Venezuelans in MLB have their minds back home
Spring training is a time to get in shape for the upcoming major league season, work on mechanics or maybe compete for a spot on the team.
For Miguel Cabrera, Felix Hernandez, Elvis Andrus and many other Venezuelan players, it's an even more complicated mix. They have their minds thousands of miles away on civil unrest back home.
Political violence is blamed for at least eight deaths and more than 100 injuries since Feb. 12 in Venezuela, home to 63 players who were on opening day rosters at the beginning of the 2013 season.
Cabrera on Friday tweeted a photo with several teammates, including fellow Venezuelan and new Tigers infield coach Omar Vizquel, posing with two Venezuelan flags and messages in Spanish such as ''(hash)WE ARE YOUR VOICE VENEZUELA'', ''(hash)FAR BUT NOT ABSENT'' and ''(hash)SOSVENEZUELA''.
''Supporting VENEZUELA from here,'' wrote the two-time AL MVP, born in the central city of Maracay, at the Detroit Tigers' camp in Lakeland, Fla.
Marlins pitcher Henderson Alvarez and several Miami teammates posed on Saturday with a Venezuela flag, holding signs with the word ''Peace'' in Spanish. The 23-year old right-hander said he brought his wife and 2-month-old daughter to Florida after the baby suffered respiratory problems because of tear gas thrown near their home in Caracas.
''My family in Valencia is fine. My daughter is the one who was affected,'' said Alvarez, who threw a no-hitter last season. ''She was affected by tear gas twice. I sent for her yesterday, I brought her and my wife to Miami.''
Valencia, in the northern Venezuelan state of Carabobo, is the hometown of a 22-year old beauty queen who was slain this week during a political protest.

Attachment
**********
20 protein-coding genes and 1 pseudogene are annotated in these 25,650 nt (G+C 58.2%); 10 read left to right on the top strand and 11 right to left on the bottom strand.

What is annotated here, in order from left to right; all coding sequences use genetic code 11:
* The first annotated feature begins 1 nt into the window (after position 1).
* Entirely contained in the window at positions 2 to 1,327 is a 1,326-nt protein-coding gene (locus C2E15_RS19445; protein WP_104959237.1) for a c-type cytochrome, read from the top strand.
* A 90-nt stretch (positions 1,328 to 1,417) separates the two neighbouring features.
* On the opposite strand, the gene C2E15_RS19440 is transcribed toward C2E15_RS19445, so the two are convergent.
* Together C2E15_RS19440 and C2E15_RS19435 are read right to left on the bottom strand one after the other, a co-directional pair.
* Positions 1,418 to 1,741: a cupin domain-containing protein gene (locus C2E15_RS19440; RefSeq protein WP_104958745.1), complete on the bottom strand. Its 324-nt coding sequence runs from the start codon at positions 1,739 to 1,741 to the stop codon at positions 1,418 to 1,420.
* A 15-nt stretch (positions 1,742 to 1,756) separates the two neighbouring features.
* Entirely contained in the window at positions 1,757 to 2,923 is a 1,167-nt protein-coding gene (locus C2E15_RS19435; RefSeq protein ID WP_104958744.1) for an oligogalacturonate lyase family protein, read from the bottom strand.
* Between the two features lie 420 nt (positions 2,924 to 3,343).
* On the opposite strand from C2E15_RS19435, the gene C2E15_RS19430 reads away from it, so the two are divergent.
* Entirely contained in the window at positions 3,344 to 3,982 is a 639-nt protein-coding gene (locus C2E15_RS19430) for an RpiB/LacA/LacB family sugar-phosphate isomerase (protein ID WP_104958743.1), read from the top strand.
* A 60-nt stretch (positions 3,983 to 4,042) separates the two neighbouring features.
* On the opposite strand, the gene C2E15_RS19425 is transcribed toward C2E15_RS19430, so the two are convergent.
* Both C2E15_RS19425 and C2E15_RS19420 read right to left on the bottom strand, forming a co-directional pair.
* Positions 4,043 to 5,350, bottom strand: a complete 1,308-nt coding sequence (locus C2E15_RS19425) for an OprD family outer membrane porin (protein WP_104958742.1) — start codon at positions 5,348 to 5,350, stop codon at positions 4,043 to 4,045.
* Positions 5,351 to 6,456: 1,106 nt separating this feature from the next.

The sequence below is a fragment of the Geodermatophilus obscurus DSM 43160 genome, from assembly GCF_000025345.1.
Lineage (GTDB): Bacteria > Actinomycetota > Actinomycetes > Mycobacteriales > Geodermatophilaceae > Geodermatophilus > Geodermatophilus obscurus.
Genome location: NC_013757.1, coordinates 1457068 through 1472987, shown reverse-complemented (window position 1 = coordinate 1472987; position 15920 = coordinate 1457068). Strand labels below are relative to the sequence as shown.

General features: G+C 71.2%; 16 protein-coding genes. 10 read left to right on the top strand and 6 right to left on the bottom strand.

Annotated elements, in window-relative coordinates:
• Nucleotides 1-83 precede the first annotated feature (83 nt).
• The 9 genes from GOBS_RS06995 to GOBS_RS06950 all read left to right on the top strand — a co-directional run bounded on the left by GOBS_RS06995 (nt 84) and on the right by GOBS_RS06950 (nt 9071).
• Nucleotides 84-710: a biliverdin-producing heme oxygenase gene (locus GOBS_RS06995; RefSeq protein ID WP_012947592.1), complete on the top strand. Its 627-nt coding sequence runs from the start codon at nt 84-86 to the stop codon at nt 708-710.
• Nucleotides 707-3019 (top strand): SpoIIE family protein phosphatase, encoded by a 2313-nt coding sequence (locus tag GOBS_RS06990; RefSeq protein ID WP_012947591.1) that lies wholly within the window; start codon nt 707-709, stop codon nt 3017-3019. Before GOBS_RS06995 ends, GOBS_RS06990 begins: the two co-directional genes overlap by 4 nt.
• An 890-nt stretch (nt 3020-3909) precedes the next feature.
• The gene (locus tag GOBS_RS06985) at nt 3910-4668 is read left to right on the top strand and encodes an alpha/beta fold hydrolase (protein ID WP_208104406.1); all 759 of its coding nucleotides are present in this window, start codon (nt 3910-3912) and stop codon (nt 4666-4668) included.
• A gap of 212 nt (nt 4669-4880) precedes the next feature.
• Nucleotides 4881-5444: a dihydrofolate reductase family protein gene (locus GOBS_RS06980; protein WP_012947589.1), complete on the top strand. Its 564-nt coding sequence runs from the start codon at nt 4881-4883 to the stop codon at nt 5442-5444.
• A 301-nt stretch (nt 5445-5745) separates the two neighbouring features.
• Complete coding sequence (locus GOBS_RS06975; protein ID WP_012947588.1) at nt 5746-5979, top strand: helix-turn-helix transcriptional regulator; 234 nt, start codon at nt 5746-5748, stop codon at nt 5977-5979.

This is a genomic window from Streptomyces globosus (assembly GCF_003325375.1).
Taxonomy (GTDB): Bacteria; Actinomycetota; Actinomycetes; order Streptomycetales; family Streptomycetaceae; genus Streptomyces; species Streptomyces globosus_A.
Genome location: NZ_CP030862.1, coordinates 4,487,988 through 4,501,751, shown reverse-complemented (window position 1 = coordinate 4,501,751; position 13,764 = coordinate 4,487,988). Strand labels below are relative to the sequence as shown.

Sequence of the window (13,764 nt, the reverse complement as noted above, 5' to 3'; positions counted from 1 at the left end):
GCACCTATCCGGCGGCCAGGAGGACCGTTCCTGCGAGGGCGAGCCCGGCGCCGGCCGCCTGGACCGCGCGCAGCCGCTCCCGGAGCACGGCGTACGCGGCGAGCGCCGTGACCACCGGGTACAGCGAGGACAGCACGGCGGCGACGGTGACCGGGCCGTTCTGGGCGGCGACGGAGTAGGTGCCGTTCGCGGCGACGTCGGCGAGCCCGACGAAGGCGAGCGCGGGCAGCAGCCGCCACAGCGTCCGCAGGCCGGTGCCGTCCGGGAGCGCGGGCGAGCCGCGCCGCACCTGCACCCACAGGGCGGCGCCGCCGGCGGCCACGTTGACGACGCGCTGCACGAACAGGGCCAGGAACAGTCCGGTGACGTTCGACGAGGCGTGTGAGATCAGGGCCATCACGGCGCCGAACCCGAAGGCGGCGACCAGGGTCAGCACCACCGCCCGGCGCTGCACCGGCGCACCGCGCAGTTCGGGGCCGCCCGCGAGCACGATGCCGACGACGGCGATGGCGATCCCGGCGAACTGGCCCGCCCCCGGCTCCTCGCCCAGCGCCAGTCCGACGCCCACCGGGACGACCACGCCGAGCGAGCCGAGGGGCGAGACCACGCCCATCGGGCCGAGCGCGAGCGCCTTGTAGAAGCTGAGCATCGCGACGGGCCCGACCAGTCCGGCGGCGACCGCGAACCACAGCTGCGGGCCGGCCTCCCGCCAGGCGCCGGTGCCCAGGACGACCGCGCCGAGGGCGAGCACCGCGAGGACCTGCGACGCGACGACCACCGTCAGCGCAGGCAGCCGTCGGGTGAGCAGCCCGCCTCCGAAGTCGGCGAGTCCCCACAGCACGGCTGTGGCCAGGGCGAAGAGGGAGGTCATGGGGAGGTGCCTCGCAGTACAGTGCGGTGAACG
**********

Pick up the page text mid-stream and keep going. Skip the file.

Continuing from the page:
Government opponents say her death was the result of indiscriminate violence used by President Nicolas Maduro and his supporters to stifle dissent across the country, while the government alleges she was shot by opposition protesters.
At a news conference Friday night, Maduro said Venezuelan players were under pressure from the U.S. and their teams to speak out against his government.
Andrus and several Texas teammates posed Saturday with Venezuelan flags and signs at camp in Surprise, Ariz. The shortstop said it wasn't a political stand.
''As a fellow Venezuelan, it's the right thing for us to show the support to students to try to bring peace,'' he said. ''I think in the end, it's all about being human beings. And when you're good human beings, you don't want people to get killed, get shot or what's happening right now.''
''It's not like we're changing anything or trying to get into the political stuff or political area,'' he said. ''At the end we're not trying to go to any side.''
Pitchers Yu Darvish of Japan and Jose Contreras of Cuba joined Andrus and the Rangers in the picture.
''It means a lot, you can see the support that we have, not just from Venezuela ... the Dominican, and Mexico and Japan, see the support that we have from all those countries,'' Andrus said.
Hernandez, the Seattle ace, is from Valencia.